An alleged tax-fraud scheme involving donations of overvalued art to four local museums is part of a larger, unchecked problem with inflated art appraisals that has cost the federal government untold millions, a Times analysis has found.
Each year, the Internal Revenue Service audits donations claimed on only a handful of the 100,000 or more tax returns that allow art donors to reap nearly $1 billion in tax write-offs. Half of the donations checked over the last 20 years had been appraised at nearly double their actual value.
For The Record
Los Angeles Times Thursday, March 06, 2008 Home Edition Main News Part A Page 2 National Desk 3 inches; 122 words Type of Material: Correction
LACMA: An article in Sunday's Section A about allegedly inflated appraisals of art said that 10,750 objects had been seized by federal authorities from the Los Angeles County Museum of Art and 12 other locations in California and Chicago. No objects were seized from LACMA. Museum officials say about 60 objects are being investigated as part of a probe into alleged import violations and tax fraud. Authorities involved would not specify how many objects had been seized from the other locations. The article also said that in 1982 two senior LACMA officials had accepted objects with inflated values and signed backdated donation forms. LACMA says that it does not consider one of the officials involved, a registrar, to be a senior official.
These IRS reviews caught $183 million in exaggerated claims over the last two decades. But that probably represents a small fraction of the total problem, according to a more detailed 2006 study by the agency's inspector general.
In recent years, the IRS has reduced even further the number of appraisals it checks, part of a broader decline in the number of tax returns audited. If that smaller sample is any indication, overvaluations appear to be getting worse.
In 2004, for instance, the IRS' appraisers checked only seven of the 108,554 tax returns with donations of art. They found that more than a third of the 184 objects claimed on those returns were overvalued -- on average more than three times their true worth.
"It totally blows me away," said Ralph Lerner, a tax attorney in New York who represents many art donors. "I didn't know there was that much abuse."
The issue was highlighted in January, when federal agents raided four Southern California museums while investigating an alleged tax fraud scheme involving the donation of overvalued Asian and Native American artifacts.
Since the raids, federal agents have seized more than 10,750 objects from the Los Angeles County Museum of Art, the Pacific Asia Museum in Pasadena, the Bowers Museum of Cultural Art in Santa Ana, the Mingei International Museum in San Diego and nine other locations in California and Chicago, authorities say.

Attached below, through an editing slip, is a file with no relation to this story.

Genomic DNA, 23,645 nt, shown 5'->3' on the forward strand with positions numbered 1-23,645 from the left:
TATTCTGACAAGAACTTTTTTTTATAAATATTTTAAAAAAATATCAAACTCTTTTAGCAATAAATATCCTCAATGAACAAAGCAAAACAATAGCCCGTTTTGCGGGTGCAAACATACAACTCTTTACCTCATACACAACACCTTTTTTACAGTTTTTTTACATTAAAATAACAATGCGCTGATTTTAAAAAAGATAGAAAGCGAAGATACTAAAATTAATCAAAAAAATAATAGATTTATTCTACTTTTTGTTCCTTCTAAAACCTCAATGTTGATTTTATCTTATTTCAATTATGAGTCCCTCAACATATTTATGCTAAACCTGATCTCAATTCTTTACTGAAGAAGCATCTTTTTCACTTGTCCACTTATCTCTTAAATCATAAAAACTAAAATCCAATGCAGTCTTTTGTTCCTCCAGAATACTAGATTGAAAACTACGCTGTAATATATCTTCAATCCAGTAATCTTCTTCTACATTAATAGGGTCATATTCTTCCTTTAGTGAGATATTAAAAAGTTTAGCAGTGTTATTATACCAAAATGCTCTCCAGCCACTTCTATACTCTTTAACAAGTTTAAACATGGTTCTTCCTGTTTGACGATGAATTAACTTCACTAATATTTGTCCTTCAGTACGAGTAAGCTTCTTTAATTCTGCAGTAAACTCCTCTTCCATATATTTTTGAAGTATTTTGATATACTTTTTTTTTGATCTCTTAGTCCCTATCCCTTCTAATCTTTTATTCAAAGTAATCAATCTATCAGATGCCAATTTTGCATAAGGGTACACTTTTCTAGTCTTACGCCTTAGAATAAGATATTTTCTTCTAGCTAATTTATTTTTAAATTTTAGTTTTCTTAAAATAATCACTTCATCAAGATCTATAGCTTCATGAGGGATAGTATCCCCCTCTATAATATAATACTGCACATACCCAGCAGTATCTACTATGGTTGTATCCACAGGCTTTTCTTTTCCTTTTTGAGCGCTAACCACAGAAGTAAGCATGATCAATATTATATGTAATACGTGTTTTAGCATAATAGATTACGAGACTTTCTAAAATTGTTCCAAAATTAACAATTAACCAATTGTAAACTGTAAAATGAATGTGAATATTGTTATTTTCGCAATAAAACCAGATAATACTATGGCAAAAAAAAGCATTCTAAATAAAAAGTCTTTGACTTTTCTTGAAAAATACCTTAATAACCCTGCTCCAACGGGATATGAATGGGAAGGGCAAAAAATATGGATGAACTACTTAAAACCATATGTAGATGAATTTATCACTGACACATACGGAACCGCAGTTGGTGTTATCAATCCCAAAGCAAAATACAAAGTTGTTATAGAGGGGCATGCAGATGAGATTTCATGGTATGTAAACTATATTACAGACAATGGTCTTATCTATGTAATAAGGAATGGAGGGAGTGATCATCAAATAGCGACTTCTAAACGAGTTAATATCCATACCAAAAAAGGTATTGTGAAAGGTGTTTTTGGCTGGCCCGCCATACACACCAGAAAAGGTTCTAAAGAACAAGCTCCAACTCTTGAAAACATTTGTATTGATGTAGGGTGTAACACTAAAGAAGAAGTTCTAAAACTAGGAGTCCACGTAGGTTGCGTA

It is appraisers, not museums, who determine the value of art for donors. But the U.S. attorney's office in Los Angeles is investigating whether museum officials furthered the scheme by knowingly accepting donations of overvalued art from suspect dealers and collectors over a decade, according to affidavits filed in January.
The allegations mirror past tax fraud scandals in which museums such as LACMA, the Smithsonian Institution and the J. Paul Getty Museum accepted donations of art whose value was inflated.
The federal government has long sought to balance incentives for art donors with the risks of tax fraud. Some lawmakers are now saying that balance should be reconsidered in light of possibly widespread fraud.
"It may be that some donors submit inflated appraisals because they know they probably won't get caught," said Sen. Charles Grassley (R-Iowa), ranking member of the Senate Finance Committee, which is considering legislation that would require additional scrutiny of appraisals.
Other critics are suggesting more fundamental reforms. Robert Reich, an economist and former secretary of Labor in the Clinton administration, recently argued that charitable donations that do not directly benefit the poor, such as art, should be eligible for only half their value in tax benefits.
"We've created a giant loophole right now through which the rich reduce their taxes by supporting culture palaces frequented primarily by themselves," Reich said in an interview. "This is not the way the tax code was intended to be used."
Museum officials warn, however, that changes to the current system could have serious consequences. For more than a century, tax write-offs have been the economic engine that has built public art collections across the country. More than 80% of acquisitions now come through donations, according to the Assn. of Art Museum Directors. "If something were to happen to the deductibility of art, it would be disastrous," said Anita Difanis, a lobbyist for the association.
The tax fraud scheme alleged in the recent Los Angeles-area investigation appears petty in scale, but its resemblance to past cases suggests that questionable practices remain pervasive.
Authorities allege in affidavits that Robert Olson imported shipping containers full of recently excavated Thai antiquities into Los Angeles and sold them to collectors and art dealers with the promise that he could arrange appraisals that would boost their value by four or five times.
In one case, Olson is alleged to have sold an undercover agent $6,000 worth of artifacts that an appraiser later valued at $18,775, citing Olson as an authority on the value, according to the affidavits.
Olson has acknowledged importing recently excavated antiquities but says he did not violate U.S. law.
What has shocked many about the case is the relatively small benefit the scheme probably yielded. A donor in the highest tax bracket of 35% would have received a tax benefit of just $6,571 from the transaction, just a few hundred dollars more than the cost of the art.